More Grocers May Be Able to Sell Alcohol Come Fall
While selling alcohol at grocery stores has made it more convenient for consumers to purchase beer, cider, and wine, from the business end, the fee to sell alcohol is pricey.
Now, the province has announced legislation that would, if passed in the fall, reduce the regulatory fee required for grocers to sell alcohol.
This price reduction would help small, independent grocers afford to have alcohol available for consumer purchase.
The regulatory fee required to sell beer, cider and wine would be reduced by $2,000 per year, representing 66 percent in savings for qualified businesses.
"We heard from the small business community that the fee to sell alcohol was too high for small grocers. So, we took action," said Minister Responsible for Small Business Jeff Leal.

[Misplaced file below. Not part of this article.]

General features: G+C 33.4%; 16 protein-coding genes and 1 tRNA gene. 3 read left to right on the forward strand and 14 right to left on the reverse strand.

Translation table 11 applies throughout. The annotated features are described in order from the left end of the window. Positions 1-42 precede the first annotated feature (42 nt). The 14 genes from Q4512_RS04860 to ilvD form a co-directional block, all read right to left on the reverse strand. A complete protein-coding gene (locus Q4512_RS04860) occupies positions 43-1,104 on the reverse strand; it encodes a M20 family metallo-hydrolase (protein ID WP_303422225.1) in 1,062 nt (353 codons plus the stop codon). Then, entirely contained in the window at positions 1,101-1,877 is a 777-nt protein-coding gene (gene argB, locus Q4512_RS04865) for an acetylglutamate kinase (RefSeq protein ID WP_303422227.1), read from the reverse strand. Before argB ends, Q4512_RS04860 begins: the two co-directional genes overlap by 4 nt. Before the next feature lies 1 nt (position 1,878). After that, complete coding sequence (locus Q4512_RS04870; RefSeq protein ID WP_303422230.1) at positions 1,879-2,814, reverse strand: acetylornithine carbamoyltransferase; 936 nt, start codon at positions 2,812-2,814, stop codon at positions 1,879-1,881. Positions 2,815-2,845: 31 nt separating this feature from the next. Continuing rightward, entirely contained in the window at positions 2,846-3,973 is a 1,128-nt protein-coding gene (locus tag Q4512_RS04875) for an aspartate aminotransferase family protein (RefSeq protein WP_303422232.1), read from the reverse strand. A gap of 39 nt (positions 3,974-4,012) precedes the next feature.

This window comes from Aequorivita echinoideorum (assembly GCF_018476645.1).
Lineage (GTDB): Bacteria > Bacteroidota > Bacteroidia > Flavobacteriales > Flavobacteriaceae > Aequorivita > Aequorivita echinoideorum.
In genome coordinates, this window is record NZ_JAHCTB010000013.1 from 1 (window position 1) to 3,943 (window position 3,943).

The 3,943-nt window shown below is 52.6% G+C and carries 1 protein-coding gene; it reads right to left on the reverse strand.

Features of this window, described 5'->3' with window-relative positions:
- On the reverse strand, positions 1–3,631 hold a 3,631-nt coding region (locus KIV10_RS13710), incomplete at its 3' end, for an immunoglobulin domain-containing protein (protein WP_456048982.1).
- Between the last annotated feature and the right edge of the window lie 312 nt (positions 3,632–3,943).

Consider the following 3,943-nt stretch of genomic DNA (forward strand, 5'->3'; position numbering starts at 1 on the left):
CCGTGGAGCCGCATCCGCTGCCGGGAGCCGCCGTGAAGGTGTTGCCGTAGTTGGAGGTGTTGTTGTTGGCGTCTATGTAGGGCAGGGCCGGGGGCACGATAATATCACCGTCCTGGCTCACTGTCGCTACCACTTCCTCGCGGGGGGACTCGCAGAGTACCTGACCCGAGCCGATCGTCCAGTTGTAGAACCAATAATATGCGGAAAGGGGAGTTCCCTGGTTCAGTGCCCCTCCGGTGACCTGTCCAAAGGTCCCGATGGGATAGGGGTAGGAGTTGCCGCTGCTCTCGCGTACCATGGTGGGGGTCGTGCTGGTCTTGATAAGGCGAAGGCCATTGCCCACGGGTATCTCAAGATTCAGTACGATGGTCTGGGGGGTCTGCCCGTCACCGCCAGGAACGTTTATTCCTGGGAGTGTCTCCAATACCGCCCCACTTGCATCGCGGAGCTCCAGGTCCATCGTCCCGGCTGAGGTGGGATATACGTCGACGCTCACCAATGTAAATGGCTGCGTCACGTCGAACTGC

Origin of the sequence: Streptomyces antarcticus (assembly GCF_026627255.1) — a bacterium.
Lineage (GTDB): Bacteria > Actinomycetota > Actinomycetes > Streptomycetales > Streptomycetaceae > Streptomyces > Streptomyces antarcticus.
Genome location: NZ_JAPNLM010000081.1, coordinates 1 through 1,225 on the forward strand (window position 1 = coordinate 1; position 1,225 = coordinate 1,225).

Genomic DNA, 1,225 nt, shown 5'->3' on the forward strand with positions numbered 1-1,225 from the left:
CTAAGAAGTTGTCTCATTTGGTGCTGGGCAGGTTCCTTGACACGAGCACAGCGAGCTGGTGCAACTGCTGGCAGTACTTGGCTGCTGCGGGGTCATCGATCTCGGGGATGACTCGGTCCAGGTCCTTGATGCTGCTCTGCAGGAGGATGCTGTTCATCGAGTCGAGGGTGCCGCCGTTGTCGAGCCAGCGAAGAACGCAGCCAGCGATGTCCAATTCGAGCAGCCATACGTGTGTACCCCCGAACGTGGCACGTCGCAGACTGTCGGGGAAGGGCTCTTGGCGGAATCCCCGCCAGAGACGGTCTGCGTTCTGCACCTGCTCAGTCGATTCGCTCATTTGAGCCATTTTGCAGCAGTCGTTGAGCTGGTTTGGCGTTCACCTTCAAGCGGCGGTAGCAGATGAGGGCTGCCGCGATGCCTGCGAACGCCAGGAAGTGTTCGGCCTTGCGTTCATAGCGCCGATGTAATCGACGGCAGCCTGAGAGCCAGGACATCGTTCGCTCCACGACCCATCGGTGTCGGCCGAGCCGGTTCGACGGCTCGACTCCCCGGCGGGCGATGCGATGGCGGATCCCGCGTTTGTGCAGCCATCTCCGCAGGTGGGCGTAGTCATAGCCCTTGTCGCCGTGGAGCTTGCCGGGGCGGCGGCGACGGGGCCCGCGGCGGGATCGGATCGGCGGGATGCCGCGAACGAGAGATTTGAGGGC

There are approximately 208 grocery stores authorized to sell beer and cider in Ontario. This includes 44 independent grocers that are eligible for the fee reduction.
While the new legislation introduces a fee reduction for grocers to sell alcohol, it also proposes changes for small businesses in general.
These changes include introducing a preferred procurement policy for small businesses that would help provide better access to government contracts, requiring all ministries to offset every dollar of new administrative costs to business, by removing $1.25 of old and unnecessary costs, and reviewing license and registration fees.
Perhaps cheaper fees will allow more independent grocers in Brampton to sell alcohol, increasing convenience to beer, wine, and cider for consumers.
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